Husband and Wife Discover Their Grandfathers Fought Side by Side in Civil War

Contributed By Richard P. Meijome and Heidi Day Owen, Church News contributor

  • 13 August 2014

President and Sister Bristol have found both their family names on headstones near one another in several cemeteries of North Carolina.

Article Highlights

  • After visiting the Kennesaw Mountain Visitors’ Center, Randy and Donna Bristol discovered their great-great-great-grandfathers fought together in the Civil War.
  • President and Sister Bristol have found both their family names on headstones near one another in several cemeteries of North Carolina.

MARIETTA, GEORGIA

It was June 27, 1864, when three brigades of Union soldiers, totaling nearly 5,500 men, moved against entrenched Confederate positions on Burnt Hickory Road toward Pigeon Hill and Cheatham Hill on what would be a significant day in the battle for Kennesaw Mountain.

One hundred fifty years to the day later, some 200 visitors boarded buses at Marietta High School in Marietta, Georgia, that would transport them to Kennesaw Mountain State Park, where they would participate in a real-time hike that would take them on the same path those Union troops took to approach Cheatham Hill the moment the battle began.

For two members of the Powder Springs Georgia Stake, the weekend took on a special meaning after they discovered a direct connection to the battle for Kennesaw Mountain. Fifteen years ago, Randy and Donna Bristol discovered that their great-great-great-grandfathers fought together in the Civil War.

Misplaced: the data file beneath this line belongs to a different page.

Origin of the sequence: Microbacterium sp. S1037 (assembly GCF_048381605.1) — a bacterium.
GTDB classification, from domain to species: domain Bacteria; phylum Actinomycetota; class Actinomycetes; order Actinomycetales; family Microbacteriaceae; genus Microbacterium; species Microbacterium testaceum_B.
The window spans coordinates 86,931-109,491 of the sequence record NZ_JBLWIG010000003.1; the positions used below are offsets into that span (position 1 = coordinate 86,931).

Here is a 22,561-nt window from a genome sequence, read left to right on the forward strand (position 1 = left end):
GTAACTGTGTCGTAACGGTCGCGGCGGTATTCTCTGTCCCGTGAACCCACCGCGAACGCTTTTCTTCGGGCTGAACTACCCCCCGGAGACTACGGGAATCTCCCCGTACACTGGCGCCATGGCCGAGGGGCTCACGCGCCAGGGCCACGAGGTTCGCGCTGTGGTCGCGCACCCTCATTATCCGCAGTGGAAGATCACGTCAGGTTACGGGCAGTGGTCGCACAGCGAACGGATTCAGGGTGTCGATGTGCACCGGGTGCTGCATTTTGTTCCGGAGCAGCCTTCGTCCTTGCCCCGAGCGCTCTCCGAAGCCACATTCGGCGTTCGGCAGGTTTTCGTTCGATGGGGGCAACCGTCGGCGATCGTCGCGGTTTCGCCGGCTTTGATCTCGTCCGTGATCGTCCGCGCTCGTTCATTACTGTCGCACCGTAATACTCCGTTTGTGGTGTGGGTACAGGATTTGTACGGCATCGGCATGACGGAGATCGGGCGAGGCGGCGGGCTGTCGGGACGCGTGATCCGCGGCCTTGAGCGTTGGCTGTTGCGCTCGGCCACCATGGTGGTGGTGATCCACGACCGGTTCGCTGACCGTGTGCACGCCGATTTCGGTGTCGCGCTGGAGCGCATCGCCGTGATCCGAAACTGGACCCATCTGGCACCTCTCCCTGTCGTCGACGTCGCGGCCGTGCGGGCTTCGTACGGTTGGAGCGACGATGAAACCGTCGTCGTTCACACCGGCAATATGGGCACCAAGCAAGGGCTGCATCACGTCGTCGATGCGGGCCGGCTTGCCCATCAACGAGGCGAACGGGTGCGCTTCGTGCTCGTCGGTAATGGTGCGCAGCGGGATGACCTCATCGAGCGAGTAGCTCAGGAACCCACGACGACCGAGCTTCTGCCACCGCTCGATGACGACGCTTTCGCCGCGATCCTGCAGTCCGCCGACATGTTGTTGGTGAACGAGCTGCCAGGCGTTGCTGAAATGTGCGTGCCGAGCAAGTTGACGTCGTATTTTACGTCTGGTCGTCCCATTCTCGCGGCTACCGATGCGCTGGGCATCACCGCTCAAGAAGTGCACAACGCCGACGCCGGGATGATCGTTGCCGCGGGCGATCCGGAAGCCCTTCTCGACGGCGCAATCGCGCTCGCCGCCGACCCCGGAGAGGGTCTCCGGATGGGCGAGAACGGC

Brother and Sister Bristol serve together in the Millcreek Young Single Adult Branch in the Powder Springs Georgia Stake. Brother Bristol is the branch president, and members of his branch took on the assignment to be bus guides on the last day of events at the park commemorating the battle for Kennesaw Mountain.

President and Sister Bristol were born in Marietta, Georgia. Several years ago, Sister Bristol—the first to join the Church in her family—began to research her family genealogy. She and President Bristol decided to visit the Kennesaw Mountain Visitors’ Center to find out if any of their relatives fought in the Civil War. She found an index of all the Confederate soldiers who fought in the war. In the index, President and Sister Bristol found the name William C. Noggle—Sister Bristol’s great-great-great-grandfather. He was listed as being registered in the 39th Infantry of North Carolina, and to their amazement, just a few lines down, was the name Thomas Benedict Bristol—President Bristol’s great-great-great-grandfather. These two soldiers fought together at a post atop Kennesaw Mountain. Both men survived Sherman’s Atlanta campaign. Both were captured and marched to Mississippi as prisoners of war, where they stayed until the war’s end. They then walked the long journey back to their homes in North Carolina.

Both men are from an area near Murphy, North Carolina, called Hanging Dog. Their families lived in the same cove. President and Sister Bristol have found both their family names on headstones near one another in several cemeteries of North Carolina.